Now, who wants to place bets on the inevitable Southwestern name?
Hyundai apparently deemed that a thorough restyle of its popular Santa Fe crossover wasn’t enough, so it went ahead and mixed up the model names. Debuting today in Seoul, the new Santa Fe and Santa Fe XL are the latest push by the Korean automaker to offer more product to a crossover-hungry marketplace.
Oh yeah, and they added a diesel option, too.
As part of its sales-stimulating crossover offensive, Hyundai’s upcoming Santa Fe will drop the safe styling act that’s carried the model since its inception. The first official images of the 2019 model are out, revealing a three-row vehicle that mimics Hyundai’s smallest crossover, the Kona.
Like that bottom-rung sibling, the 2019 Santa Fe, due for a full reveal ahead of March’s Geneva Motor Show, adopts the brand’s now signature “cascading grille” and a quartet of headlamps — narrow running lights above, driving lights below. Get used to the new face, as you’ll be seeing it on plenty of Hyundai rigs in the coming years.
Hyundai’s Santa Fe has been a reliable performer for the automaker, topping up the company’s coffers over three generations and helping turn the crossover segment into the unstoppable juggernaut it is today.
The current generation, dating to 2013, is sufficiently long in the tooth to call for a top-down revamp, the results of which we can see in these official renderings. For 2019, Hyundai’s biggest grows bigger and bolder, but a few mysteries still remain.
Hyundai has dropped a few details about its next Santa Fe, including a dimly lit teaser photo. In a confusing bit of theatre, the company says the trucklet will make a world premiere at an unnamed location next month before debuting at the Geneva Motor Show in early March.
Hyundai refreshed its two largest crossovers just two model years ago. With consumer tastes running hot in that segment, the Korean automaker knows it needs to keep up with the Joneses (and the Toyotas and Nissans).
“Each model will have its own identity.” – Luc Donckerwolke,
senior vice president, head of Hyundai Motor Design Center
Finally, long after the Nissan Juke, Subaru Crosstrek, Chevrolet Trax, Jeep Renegade, Honda HR-V, and Mazda CX-3, Hyundai is ready to launch the Kona subcompact crossover, at least in moderate volumes.
The Hyundai Kona is hardly a Tucson Lite; not remotely an Accent Allroad. An unusual face and bizarre use of cladding are all the more obvious because of the Kona’s tidy dimensions.
But while the 2018 Kona showcases a new Hyundai utility vehicle design language, Hyundai’s design leadership promises that future models won’t merely be enlargements of the same.
People don’t talk about crossovers in the same hushed and awed tones reserved for snarling muscle cars and sultry exotics, but mainstream automakers couldn’t care less. As long as their respective family haulers continue to sell like generators during a blackout, automakers are happy letting crossovers quietly fill the driveways of suburban America (while generating massive revenue).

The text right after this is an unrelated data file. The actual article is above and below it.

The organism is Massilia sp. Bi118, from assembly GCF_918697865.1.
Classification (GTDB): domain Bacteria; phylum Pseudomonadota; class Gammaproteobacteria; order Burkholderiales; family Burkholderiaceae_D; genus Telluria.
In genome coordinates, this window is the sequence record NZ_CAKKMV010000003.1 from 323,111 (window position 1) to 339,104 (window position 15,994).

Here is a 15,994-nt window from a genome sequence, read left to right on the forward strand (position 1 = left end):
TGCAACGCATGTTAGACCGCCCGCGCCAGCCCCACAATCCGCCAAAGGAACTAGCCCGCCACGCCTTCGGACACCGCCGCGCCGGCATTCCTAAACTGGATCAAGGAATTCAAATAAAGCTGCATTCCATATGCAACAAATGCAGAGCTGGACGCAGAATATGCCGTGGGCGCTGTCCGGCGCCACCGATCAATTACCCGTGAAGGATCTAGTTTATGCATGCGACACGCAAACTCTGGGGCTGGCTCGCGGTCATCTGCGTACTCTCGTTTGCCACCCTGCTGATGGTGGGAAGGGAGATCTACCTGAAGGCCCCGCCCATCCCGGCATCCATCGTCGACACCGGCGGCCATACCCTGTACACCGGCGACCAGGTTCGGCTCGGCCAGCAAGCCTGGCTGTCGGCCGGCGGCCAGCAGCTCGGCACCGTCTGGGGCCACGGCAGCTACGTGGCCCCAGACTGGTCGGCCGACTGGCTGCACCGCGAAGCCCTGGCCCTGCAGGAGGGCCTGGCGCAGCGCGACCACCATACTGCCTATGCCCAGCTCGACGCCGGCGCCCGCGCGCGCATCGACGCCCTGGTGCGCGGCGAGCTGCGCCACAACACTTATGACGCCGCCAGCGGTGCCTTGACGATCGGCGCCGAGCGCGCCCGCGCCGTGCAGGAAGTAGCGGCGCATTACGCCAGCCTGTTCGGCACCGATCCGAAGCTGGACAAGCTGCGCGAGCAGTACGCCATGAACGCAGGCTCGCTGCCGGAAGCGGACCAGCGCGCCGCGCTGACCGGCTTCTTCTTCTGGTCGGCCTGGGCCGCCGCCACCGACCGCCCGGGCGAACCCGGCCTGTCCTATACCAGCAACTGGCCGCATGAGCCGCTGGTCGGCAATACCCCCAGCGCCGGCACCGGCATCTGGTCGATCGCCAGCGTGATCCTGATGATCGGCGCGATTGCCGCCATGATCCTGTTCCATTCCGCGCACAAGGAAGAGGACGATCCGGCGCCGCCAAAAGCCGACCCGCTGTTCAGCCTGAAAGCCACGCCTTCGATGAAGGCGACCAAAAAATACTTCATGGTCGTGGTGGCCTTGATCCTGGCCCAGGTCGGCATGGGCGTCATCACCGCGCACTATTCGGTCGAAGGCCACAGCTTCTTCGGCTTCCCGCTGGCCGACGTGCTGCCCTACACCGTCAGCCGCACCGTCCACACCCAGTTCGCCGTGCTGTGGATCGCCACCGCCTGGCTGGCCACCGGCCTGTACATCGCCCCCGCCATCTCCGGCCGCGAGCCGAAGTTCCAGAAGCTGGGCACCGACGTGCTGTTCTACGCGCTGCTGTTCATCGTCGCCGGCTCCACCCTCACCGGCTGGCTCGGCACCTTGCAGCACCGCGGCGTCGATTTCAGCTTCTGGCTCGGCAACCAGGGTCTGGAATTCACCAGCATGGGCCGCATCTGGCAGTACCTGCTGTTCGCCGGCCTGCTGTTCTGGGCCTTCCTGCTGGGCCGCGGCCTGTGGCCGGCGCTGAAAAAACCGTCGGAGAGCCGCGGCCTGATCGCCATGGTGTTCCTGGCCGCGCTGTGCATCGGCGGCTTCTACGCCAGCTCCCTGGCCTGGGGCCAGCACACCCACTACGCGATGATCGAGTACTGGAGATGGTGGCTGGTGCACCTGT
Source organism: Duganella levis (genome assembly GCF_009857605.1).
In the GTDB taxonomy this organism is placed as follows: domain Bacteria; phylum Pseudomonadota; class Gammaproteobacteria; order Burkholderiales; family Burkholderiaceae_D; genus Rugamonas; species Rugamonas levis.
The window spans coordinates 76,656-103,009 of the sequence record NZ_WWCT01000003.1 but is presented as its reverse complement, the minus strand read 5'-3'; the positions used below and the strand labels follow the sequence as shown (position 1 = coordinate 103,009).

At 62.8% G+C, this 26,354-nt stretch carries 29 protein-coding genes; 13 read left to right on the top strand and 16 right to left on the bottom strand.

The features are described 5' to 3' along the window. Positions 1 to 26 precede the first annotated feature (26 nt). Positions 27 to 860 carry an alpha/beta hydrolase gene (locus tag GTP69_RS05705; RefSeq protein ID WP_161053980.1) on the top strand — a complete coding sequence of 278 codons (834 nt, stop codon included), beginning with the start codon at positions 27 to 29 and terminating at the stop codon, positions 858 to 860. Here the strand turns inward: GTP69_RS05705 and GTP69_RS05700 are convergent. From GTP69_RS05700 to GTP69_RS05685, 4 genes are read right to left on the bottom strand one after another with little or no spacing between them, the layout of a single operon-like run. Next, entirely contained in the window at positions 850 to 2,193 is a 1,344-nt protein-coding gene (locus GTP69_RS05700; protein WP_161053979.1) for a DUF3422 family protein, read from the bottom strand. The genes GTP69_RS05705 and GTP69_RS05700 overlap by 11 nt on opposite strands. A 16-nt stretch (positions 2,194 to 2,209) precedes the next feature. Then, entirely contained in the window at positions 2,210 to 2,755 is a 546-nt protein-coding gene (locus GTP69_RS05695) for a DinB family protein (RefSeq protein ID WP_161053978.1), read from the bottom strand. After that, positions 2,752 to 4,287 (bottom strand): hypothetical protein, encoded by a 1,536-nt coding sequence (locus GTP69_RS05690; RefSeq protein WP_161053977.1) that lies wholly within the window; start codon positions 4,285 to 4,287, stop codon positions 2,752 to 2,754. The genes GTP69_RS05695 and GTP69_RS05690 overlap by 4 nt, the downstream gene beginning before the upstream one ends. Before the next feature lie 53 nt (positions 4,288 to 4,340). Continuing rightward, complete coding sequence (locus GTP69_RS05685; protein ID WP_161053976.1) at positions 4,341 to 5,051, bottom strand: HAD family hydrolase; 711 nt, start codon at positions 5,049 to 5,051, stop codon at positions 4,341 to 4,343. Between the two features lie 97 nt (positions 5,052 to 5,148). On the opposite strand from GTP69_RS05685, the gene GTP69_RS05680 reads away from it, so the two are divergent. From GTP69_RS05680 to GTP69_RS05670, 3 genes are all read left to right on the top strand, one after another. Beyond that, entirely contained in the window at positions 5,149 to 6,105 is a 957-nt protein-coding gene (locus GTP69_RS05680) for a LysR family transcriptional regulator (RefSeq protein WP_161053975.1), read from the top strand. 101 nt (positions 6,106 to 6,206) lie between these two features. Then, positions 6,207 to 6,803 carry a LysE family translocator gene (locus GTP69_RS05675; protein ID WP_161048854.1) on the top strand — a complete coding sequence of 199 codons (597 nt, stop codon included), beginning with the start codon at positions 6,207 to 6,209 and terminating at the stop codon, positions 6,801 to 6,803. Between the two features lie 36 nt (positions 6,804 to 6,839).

However, nothing’s ever static in the industry, and crossover competition has never been more fierce. Recently, Nissan and Toyota issued a mid-year sales pitch to buyers, ramping up content and slashing prices on the Rogue and RAV4 to squeeze a few more sales from the low end of their respective lineups.
Naturally, Hyundai would be foolish not to fight back.
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- Tassos BTW I thought this silly thing was always called the "Wienermobile".
- Tassos I have a first cousin with same first and last name as my own, 17 years my junior even tho he is the son of my father's older brother, who has a summer home in the same country I do, and has bought a local A3 5-door hatch kinds thing, quite old by now.Last year he told me the thing broke down and he had to do major major repairs, replace the whole engine and other stuff, and had to rent a car for two weeks in a touristy location, and amazingly he paid more for the rental ( Euro1,500, or $1,650-$1,700) than for all the repairs, which of course were not done at the dealer (I doubt there was a dealer there anyway)
- Tassos VW's EV program losses have already been horrific, and with (guess, Caveman!) the Berlin-Brandenburg Gigafactory growing by leaps and bounds, the future was already quite grim for VW and the VW Group.THis shutdown will not be so temporary.The German Government may have to reach in its deep pockets, no matter how much it hates to spend $, and bail it out."too big to fail"?
- Billccm I had a 1980 TC3 Horizon and that car was as reliable as the sun. Underappreciated for sure.
- Inside Looking Out I did not notice, did they mention climate change? How they are going to fight climate change, racism and gender discrimination. I mean collective Big 3.